How to improve employee engagement experience management leadership company cultureEven today, most women are societally trained to be more demure and less aggressive, which ultimately leads to them fading into the background in a noisy workplace, as Jessica pointed out. Resigning themselves with what’s comfortable and not meeting their potential is something Jennifer and Jane have both seen women do throughout their own careers and within their coaching practices. 

Women have both nurture and nature against them. Our mothers and grandmothers were among the first full-time working generations of women. With that came the rise of the microwave and the decline of the garden. Back then, as today, these women would still put their families before their own professional potential. Our role models have been maternal martyrs, deferring to men and settling for less professionally. We’re still in an adjustment period. There hasn’t been much time for role models to overcome, develop, and lead the way. 

Making it into the C-suite has often required women to take on “masculine traits.” Not only has that been ridiculed and looked down on by society at large, but many women see that as giving up on having a traditional family. They don’t want to feel the embarrassment or shame of not being a “real woman.” The work environment hasn’t been accommodating to mothers that also wanted to be business leaders. 



  1. Watch your language. Women tend to use phrases like “I feel…” or “I think…” This permission based verbiage puts them at a disadvantage when discussing options for salary increases or promotions. Come with data instead. For example, when approaching conversations about pay, be able to present what you’ve done for the organization and what the current market is offering. Jane recommends grabbing a copy of Financial Intelligence by Joe Knight, John Case, and Karen Berman

  2. Get mad! As Josh pointed out, when a woman gets angry, nothing can stop her. Sure, men can get things done when they’re mad, but they don’t accomplish them very well. Women will move mountains when they get fed up and stop holding themselves back. There is a balance, of course. Stay mindful that anger isn’t toxic and destructive. Focus it on solving problems, not blaming or shaming.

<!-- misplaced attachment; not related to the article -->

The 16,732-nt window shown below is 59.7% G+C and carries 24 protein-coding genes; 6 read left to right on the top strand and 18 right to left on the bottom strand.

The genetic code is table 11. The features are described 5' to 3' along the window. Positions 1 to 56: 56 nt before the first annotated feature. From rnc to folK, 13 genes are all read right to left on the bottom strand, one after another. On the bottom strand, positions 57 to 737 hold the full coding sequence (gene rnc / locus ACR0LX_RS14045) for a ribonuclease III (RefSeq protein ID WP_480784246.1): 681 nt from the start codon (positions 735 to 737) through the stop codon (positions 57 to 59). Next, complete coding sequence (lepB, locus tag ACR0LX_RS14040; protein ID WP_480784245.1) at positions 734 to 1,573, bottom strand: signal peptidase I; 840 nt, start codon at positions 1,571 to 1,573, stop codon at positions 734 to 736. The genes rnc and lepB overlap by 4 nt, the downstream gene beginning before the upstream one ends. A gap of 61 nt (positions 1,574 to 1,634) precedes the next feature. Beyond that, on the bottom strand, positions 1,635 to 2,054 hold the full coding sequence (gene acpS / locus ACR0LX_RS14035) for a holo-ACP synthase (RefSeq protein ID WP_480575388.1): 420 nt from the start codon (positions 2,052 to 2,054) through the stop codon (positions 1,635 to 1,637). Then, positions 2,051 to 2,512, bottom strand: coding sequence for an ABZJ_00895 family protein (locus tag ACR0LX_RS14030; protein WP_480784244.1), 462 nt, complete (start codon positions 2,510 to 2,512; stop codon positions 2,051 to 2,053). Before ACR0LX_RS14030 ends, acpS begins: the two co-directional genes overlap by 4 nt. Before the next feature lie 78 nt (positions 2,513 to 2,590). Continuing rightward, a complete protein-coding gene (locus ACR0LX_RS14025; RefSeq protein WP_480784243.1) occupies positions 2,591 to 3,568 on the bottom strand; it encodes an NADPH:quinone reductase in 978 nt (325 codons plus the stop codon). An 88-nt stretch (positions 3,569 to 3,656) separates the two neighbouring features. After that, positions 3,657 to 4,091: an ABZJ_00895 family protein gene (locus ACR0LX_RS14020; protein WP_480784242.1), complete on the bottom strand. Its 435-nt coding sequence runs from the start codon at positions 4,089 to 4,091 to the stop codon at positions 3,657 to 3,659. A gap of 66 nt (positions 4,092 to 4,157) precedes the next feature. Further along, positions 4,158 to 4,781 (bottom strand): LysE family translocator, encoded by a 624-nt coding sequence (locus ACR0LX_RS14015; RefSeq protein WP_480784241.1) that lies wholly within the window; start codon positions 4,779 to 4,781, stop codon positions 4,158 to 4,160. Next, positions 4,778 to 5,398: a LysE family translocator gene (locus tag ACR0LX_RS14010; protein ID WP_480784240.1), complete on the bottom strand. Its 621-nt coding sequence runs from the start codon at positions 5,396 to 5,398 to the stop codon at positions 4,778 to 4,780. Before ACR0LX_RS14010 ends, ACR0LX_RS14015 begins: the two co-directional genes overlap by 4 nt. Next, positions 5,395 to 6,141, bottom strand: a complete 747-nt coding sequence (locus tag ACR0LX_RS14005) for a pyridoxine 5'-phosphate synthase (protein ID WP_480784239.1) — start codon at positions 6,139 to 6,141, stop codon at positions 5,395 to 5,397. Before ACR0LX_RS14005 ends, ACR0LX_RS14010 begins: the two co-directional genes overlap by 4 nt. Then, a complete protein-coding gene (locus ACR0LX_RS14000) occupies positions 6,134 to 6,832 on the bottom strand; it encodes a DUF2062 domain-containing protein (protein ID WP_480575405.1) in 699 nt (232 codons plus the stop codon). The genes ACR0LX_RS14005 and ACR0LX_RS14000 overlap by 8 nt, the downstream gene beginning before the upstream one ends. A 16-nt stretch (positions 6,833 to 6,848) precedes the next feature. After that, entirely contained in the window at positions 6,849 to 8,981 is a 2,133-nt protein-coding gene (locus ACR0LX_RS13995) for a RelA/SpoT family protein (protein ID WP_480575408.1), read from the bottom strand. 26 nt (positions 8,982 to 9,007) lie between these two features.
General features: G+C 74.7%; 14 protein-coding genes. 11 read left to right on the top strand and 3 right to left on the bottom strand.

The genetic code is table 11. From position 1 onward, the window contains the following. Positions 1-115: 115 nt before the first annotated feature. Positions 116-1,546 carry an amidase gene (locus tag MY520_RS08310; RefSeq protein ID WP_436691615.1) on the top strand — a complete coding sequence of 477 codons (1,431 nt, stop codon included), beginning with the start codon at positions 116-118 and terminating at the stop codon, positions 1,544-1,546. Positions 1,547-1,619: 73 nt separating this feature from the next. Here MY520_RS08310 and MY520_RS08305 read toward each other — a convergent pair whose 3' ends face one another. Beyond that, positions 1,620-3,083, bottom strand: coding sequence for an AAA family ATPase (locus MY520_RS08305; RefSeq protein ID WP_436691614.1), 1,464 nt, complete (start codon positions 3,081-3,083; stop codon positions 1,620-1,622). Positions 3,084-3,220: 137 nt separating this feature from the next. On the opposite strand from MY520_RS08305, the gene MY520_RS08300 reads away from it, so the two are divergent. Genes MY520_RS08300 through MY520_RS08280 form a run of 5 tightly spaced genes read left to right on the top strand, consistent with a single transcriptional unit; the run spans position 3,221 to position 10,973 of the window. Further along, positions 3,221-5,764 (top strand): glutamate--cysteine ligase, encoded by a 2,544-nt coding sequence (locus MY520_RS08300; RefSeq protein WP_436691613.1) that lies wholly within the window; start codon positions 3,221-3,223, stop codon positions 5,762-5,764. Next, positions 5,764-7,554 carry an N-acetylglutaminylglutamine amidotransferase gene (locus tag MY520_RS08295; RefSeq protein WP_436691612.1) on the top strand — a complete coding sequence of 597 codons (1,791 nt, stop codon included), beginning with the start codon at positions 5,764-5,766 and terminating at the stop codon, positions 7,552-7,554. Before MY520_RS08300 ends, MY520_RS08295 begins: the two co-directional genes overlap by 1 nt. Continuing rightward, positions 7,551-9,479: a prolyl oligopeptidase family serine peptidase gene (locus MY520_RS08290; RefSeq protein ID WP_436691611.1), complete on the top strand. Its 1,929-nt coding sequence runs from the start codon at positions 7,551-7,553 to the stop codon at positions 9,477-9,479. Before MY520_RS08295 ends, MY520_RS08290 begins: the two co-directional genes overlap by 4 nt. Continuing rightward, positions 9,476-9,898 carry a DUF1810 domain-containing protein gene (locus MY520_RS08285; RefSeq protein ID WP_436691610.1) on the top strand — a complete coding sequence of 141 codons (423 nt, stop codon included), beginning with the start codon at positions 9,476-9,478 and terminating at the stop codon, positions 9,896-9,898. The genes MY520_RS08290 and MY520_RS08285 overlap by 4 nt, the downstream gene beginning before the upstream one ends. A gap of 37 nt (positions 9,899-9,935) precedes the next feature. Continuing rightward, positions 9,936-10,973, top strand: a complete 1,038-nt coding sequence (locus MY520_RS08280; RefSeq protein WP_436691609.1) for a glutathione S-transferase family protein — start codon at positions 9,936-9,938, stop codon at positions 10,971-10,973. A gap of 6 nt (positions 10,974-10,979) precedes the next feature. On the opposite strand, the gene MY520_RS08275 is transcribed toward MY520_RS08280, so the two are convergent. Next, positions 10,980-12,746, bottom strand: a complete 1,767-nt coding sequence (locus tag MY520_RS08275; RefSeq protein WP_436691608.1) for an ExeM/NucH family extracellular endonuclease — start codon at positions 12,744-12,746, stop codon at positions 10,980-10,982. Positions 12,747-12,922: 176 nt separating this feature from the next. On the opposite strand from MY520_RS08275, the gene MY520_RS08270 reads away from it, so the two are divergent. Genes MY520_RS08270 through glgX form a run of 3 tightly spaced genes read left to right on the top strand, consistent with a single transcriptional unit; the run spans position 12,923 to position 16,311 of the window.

3. Build Intentional Networks. These should be people that are driven, successful, and already have the traits or positions you’re aiming for. Jane recommends these networks be formed outside your company. You may have to seek out the circles you want to be in. For example, you won’t find many CEOs at networking events. If that’s the level you want to connect with, you’ll find them on boards or donating time to nonprofits. Even if your credentials aren’t going to get you onto a board just yet, you can volunteer time in these spaces to meet the right people. 

  4. Position Yourself for Success. As Josh points out in his book, Measure Up: Mastering Your Career Like a Boss, you have to know what your strongest points are and where you’re most valuable. Develop statements around that to steer conversations toward what you bring to the table.

  5. Envision Success. As part of the JMac method that Jennifer developed, she gives all her coaching clients vision homework. The science says your brain doesn’t register much of a difference between imagination and reality. What you envision has a direct effect on your system, either charging you up or depleting you. Take quiet time every day to visualize what you want, what you have to do to get it, and projecting confidence.